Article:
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Hal Licino

DMCA: The Stubborn Fallacies of Both Sides of the Copyright Debate

Oct 30 2012, 10:41 AM by

There are countless millions of internet users all over the world who function under an illusion somewhat tantamount to the belief that the Earth is flat. Through mass hypnosis, mob mentality or maybe just pure ignorance, they somehow have been led to the belief that because they pay for a broadband connection that fee entitles them to unfettered access to the sum of human-generated content in its totality. The few bucks they shell out to their local ISP therefore should buy them unlimited viewings of the latest Hollywood blockbusters, the playing of the hottest video games and the reading of every New York Times bestseller.

The hard facts that a major motion picture can cost upwards of $200 million to produce is irrelevant to them as they counter that the studios are making such windfall profits that it’s not harming anyone for them to watch the flick online. They are purposely blind to the economic realities that dictate that if content is distributed freely the funds to produce it in the first place evaporate, and we can all look forward to no more Avatars… but only phonecam YouTube schlock.
The Content Genie Is out of the Copyright Bottle
On the other side of the copyrighted content equation stand the MPAAs and RIAAs of the world, whose massive lobbying power has created a situation whereby governmental regulators continue to apply standards that would have been seen to be outdated in the previous century, let alone in the age of global WiFi. Both of these opposing factions seem to be operating under delusions, as the reality that the content genie has been let out of the copyright bottle is just as pervasive as the equivalent reality that the outstanding content we all enjoy simply would not exist in an universally pirated cyberverse.
DMCA Exists in the 8-Track Age
The U.S. Copyright Office reviews challenges to the Digital Millennium Copyright Act (DMCA) every three years and the latest go-round has done nothing to resolve these long-standing issues. The DMCA continues to arbitrarily differentiate tablets from smartphones, making it illegal to jailbreak the former but fine to do so to the latter, even though the borders between the two form factors continue to fade. When it comes to copying copyrighted content, the DMCA continues to exist in the age of 8-tracks where cassette tapes were a fantastical invention you read about in the future technology section of Popular Mechanics. The DMCA foolishly continues to insist that even though you have legally purchased content on a medium such as a CD, DVD or BluRay, you can only consume it on a device playing that medium. Therefore you’d better figure out some way to interface an optical drive to your iPad or you had better not watch The Avengers on anything but your living room’s flatscreen or… Hulk Smash.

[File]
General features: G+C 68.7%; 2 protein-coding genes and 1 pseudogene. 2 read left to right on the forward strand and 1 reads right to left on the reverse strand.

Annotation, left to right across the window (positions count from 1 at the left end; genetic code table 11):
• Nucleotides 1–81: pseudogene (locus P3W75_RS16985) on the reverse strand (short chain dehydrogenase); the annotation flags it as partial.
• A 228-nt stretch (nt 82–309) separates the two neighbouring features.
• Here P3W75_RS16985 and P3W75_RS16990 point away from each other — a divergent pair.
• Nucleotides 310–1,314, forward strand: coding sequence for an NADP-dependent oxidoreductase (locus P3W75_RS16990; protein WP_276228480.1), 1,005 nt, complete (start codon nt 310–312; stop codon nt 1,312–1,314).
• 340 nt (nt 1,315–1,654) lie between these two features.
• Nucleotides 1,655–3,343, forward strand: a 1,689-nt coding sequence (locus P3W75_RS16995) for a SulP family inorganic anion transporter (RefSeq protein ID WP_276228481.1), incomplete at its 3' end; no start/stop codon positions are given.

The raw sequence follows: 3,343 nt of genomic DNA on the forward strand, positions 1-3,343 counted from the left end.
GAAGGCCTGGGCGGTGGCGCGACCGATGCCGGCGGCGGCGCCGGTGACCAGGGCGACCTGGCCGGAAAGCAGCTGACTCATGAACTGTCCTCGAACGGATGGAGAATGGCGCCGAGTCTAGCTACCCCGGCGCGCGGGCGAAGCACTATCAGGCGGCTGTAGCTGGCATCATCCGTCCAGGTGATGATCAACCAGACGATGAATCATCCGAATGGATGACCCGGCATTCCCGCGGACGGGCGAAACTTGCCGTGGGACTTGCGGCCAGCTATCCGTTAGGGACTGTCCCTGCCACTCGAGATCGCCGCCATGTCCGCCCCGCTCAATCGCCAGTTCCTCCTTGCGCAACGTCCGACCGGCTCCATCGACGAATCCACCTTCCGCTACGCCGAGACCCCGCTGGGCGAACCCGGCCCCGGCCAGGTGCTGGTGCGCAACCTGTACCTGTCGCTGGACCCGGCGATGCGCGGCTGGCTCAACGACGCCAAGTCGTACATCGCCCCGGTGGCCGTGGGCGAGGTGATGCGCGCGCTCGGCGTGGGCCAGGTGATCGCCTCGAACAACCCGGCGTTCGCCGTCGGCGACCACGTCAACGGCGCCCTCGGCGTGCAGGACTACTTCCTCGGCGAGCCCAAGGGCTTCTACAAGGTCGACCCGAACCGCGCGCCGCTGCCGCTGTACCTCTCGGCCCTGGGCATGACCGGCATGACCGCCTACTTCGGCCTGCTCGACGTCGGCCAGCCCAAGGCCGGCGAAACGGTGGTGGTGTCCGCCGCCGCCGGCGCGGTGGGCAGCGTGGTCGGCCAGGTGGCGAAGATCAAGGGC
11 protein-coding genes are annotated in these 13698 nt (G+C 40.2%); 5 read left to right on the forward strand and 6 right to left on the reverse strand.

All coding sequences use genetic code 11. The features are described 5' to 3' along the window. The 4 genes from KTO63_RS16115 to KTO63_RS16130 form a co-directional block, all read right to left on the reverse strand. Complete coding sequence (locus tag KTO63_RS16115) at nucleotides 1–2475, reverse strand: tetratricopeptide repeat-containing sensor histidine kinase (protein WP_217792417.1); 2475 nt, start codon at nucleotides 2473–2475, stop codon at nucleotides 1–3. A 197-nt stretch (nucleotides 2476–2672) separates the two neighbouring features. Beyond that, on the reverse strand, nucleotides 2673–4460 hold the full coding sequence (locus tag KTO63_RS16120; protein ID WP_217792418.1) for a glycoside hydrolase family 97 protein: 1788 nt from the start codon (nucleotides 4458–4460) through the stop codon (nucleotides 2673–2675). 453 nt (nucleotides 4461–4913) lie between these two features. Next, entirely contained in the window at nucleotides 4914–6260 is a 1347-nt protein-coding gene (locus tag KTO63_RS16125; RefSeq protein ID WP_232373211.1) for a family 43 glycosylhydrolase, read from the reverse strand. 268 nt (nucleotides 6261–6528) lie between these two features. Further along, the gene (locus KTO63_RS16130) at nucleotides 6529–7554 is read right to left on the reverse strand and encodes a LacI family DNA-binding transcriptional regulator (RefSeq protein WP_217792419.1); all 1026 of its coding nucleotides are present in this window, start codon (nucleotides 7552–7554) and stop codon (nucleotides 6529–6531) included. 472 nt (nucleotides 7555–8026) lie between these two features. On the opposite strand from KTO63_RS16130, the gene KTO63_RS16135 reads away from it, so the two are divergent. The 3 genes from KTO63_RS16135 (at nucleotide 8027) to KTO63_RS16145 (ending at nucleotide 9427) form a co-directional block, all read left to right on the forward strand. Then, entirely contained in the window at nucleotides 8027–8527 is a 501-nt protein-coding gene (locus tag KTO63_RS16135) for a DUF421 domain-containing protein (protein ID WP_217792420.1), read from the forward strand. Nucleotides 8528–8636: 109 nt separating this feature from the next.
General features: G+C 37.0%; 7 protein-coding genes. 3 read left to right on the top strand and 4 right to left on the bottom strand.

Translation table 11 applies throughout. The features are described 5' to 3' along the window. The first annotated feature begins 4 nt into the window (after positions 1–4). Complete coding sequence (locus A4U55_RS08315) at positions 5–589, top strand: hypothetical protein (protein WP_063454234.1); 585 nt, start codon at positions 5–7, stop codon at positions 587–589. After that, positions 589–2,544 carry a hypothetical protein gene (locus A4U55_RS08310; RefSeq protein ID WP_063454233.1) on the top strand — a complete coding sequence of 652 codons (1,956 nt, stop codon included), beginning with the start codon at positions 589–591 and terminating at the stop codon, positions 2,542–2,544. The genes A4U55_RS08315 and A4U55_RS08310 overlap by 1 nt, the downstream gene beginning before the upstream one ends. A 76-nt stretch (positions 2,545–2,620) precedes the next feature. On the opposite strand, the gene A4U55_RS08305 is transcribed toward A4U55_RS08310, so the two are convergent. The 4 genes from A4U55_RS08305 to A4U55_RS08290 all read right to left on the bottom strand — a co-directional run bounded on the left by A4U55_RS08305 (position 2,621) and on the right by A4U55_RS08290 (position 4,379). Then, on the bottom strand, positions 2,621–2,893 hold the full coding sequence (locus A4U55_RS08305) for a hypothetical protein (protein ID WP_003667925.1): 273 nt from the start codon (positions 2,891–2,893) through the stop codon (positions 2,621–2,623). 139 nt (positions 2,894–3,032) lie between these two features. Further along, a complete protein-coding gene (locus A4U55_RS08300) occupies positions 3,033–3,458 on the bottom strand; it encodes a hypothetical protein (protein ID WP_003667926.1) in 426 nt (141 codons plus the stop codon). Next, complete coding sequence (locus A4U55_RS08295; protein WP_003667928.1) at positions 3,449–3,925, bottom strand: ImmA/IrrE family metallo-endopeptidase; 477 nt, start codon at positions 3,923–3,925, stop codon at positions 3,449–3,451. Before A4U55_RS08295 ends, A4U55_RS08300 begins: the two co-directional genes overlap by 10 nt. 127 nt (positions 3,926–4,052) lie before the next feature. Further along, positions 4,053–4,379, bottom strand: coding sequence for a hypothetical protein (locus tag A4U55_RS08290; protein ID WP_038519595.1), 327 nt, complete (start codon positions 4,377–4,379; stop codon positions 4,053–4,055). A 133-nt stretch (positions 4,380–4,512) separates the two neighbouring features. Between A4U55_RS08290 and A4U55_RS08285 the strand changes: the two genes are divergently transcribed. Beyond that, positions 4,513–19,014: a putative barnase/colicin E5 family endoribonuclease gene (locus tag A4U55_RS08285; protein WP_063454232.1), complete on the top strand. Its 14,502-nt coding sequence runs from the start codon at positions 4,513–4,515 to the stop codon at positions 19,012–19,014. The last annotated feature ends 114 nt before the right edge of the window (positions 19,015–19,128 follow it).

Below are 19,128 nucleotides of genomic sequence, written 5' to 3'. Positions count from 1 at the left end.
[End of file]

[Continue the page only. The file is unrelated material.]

Personal and Direct Consumption
The solution would seem to be simple enough: You purchased a particular piece of content, now you can enjoy that content on any device you have. The tipping point should be when you distribute that piece of content to others, at which time you have breached the spirit of the law. When you bought that Adele CD you were paying the British songstress and her record company for the rights to personally and directly enjoy her serenades, not act as a public radio station. So if you’re playing the (surprisingly dreary and un-Bond-ish) Skyfall theme through your mobile device or your home theatre setup should equate to the same thing: personal and direct enjoyment. But to the DMCA that’s a violation and it thus leads to the criminalization of the vast majority of Americans.

Absolutely no progress in copyright protection is going to be achieved unless both sides of this massive confrontation wake up and smell the digital coffee. The copyright holders have to realize that their business model broke somewhere in the mid 90s and the content consumers had better migrate to Hulu and away from eztv.it. The entire future of content consumption is at stake and, frankly, at this point in time it doesn’t look too promising.

Posted in Current Events, Tech Editorial

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